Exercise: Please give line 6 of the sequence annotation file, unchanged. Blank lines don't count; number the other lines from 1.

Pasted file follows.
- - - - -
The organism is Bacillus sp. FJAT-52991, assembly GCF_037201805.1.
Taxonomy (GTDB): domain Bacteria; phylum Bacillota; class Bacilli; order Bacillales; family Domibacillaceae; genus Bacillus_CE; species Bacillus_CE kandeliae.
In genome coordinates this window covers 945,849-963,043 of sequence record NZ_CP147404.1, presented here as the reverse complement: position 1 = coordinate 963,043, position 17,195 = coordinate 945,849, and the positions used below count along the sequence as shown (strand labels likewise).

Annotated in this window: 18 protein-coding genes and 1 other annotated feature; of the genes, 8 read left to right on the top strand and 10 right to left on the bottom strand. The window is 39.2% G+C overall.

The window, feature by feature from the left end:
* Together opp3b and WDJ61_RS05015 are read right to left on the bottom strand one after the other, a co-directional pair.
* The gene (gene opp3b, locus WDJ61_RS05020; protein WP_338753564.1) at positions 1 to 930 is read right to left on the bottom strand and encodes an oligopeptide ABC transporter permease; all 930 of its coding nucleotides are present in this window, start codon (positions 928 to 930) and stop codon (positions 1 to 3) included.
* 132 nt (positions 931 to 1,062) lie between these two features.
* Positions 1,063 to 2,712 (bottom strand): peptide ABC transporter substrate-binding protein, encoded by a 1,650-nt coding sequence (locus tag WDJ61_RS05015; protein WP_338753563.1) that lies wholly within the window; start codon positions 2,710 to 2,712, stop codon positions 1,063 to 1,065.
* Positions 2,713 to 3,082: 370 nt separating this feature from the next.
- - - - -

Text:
* Together opp3b and WDJ61_RS05015 are read right to left on the bottom strand one after the other, a co-directional pair.